“It was a tough adjustment but it was fun, man, just to be a part of that series and the playoffs as a whole,” Beal said with the tone of a guy who can’t freaking wait to get back to that.
Beal had made his mark in his postseason debut. If you were an NBA fan at the time, that Bulls series specifically was one you saw and were like, “Oh, that guy is going to be a great player.”
Vogel saw the same.
“We just knew he was going to be a special player back then,” he said.
Devin Booker’s mid-series adjustment to counter Frank Vogel
Vogel, fresh off winning a championship with the Los Angeles Lakers, wasn’t so lucky trying to stop an elite two-guard in 2021’s first round.
Booker was sensational but not without his own struggles in adjusting to the chaos that Vogel manufactured for a playoff newbie. Meanwhile, Booker’s co-star Chris Paul was either out or playing through a significant shoulder injury.
“It’s tough. Even though I had a really good series in my first one those guys had a lot of length, they protected the rim well,” Booker told Arizona Sports.
Size was a factor on those Lakers teams, too. Anthony Davis, Andre Drummond and Marc Gasol were everywhere around the rim and on the glass.
“I think our size early on in that series was one of the things that we were really good at,” Vogel said.
Phoenix went down 2-1, and with Booker and Jae Crowder both getting ejected at the end of Game 3, it appeared Vogel broke another young star.
While the Suns won Game 4, Booker was still managing things through turnover issues we hadn’t really seen from him previously. Usually, an outstanding high-usage guy in regard to taking care of the ball, Booker’s 19 turnovers in a four-game span was a total he’d only amounted to once in the regular season, and that was at the beginning of it when Phoenix wasn’t quite clicking instantaneously.
“Yeah, those were tough ones. I remember we went down 2-1 at LA,” Booker said, attempting to recall exactly what he was doing wrong in those instances.
He still wasn’t quite locating it in his memory bank, saying “I don’t know if I just remember the high points but I thought I was busting their ass!”
He very much was, even though Booker was seeing a help defender or two every time he dribbled inside the 3-point line. Vogel, with an inferior team in hindsight, nearly contained Booker enough with Paul limited to get the job done.
Somewhere in that Game 4 victory, though, Booker cracked the code. And it really showed during the next matchup in Phoenix for Game 5. You could see Booker on the floor correctly dissecting the defense, making every correct choice.
Booker posted 30 points, seven rebounds, five assists and just one turnover. The Lakers were without an injured Davis, which surely helped Booker see more of the floor. Nonetheless, Booker had figured it out. Phoenix was up 15 by the mid-second quarter and blew the doors off them.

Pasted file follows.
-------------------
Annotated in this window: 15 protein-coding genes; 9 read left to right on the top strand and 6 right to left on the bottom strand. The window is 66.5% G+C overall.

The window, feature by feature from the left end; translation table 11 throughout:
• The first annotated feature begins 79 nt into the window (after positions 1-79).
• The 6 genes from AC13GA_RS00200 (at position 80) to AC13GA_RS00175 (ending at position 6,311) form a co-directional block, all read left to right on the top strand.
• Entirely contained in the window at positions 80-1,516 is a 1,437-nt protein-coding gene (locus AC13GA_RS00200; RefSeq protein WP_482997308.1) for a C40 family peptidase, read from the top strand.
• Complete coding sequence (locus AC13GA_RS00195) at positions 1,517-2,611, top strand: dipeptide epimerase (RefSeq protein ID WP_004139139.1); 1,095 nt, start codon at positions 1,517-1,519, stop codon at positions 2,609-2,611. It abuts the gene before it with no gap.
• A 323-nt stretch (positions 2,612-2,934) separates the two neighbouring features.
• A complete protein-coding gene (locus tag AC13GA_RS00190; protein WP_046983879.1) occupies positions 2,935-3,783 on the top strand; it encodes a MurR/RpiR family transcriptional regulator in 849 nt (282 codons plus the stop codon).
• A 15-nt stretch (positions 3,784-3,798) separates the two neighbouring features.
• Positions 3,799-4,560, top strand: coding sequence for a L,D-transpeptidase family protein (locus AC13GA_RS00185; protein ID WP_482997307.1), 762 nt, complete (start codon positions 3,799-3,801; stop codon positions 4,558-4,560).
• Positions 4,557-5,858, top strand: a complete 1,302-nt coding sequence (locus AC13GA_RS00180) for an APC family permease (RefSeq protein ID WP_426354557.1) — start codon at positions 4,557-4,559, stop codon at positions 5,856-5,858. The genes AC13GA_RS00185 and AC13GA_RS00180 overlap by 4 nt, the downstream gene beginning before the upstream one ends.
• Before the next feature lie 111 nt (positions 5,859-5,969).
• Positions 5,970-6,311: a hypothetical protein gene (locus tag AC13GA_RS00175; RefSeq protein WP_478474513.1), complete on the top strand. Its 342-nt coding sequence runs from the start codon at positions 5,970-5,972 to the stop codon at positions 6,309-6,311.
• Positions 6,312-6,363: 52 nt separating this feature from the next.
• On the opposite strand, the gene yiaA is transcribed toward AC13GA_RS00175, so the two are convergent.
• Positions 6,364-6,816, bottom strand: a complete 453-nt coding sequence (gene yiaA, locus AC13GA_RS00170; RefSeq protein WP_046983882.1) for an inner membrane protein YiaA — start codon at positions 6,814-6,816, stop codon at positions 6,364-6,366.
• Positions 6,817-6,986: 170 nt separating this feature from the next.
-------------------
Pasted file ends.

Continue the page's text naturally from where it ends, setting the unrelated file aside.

There were windows to shoot that Booker was taking advantage of more. Booker’s head coach at the time, Monty Williams, was encouraging him to see them and take them every time. As we’ve seen over his career, Booker (a tempo connoisseur) has been hesitant to jack up 3s, so it took a while for that to materialize.
But once it did, boy did it.
“I knew I was going to be forced to have to shoot the deep ball well,” Booker said.
That did not go well for the Lakers once Booker found rhythm off the bounce.
His iconic 47 points in Game 6 included six 3s in the first quarter, following up his 18 points in the opening period of Game 5. Davis tried to play through his injury, and by the time he was ruled out after giving it a shot for a few minutes, Phoenix soon led by 17 a little over eight minutes in.
“That was just ridiculous,” Vogel said through a bewildered laugh when thinking back on how Booker defiantly ended the series over those remaining two games.
Booker, through the off-the-charts comfort and poise he’s always had on the floor, made it look easy. It’s never supposed to be that way for anyone in the playoffs, let alone young stars getting the first impression of postseason ball that routinely knocks promising players on their ass.
“It’s always easier said than done,” Booker said. “You just want to make it hard on stars, the guys that you know can carry a team on the road and that’s what they did.”
Frank Vogel is a coach made for the playoffs
Vogel does it better than just about anyone. While part of our time here was taken to properly illustrate how talented Beal and Booker are and have been, we also have to put the spotlight on Vogel.
Booker spoke on what he’s seen from Vogel so far in teaching defense, and his answer should have you excited if you’re a Suns fan — and petrified if you’re rooting on another squad.
“Very detail-oriented when it comes to the defensive side,” Booker said. “He’s throwing in some things I haven’t seen in my existence of playing basketball. Usually, you see a common theme or ways to teach, (like) you’ve heard it before, but he’s come in some foreign environments that I’ve never heard of that make a lot of sense.”
Booker is a historian of the game, aware of the ins and outs of basketball at every level. So for him to say that, man.
The Suns’ long and versatile group of supporting cast members on paper is a perfect match for what Vogel wants to do.
“It’s aggressive, it’s physical,” Booker said of Vogel’s defensive style. “They stress using our length. I think we have a team that has the ability to switch a bunch of different matchups.”
All of that for the Suns will develop and improve throughout the regular season. If they have enough of a handle on the principles, Vogel will take it from there inside the layers of strategic dynamics that are part of what makes playoff basketball so special.
When Booker spoke ahead of his debut against that Vogel-led Lakers team, he said “this is what I’ve been waiting on.”
While the NBA calendar winds down over the next few months, his coach is the same way.
“My favorite time of year,” Vogel said of the postseason. “The 82-game is fun but you’re limited in really how creative you can get from game to game. But come playoff time, you can really dive into the opponent. The level of study I put into playoffs, there’s nothing better in my profession than preparing for a playoff opponent and the creativity that comes along with it and then the chess match.”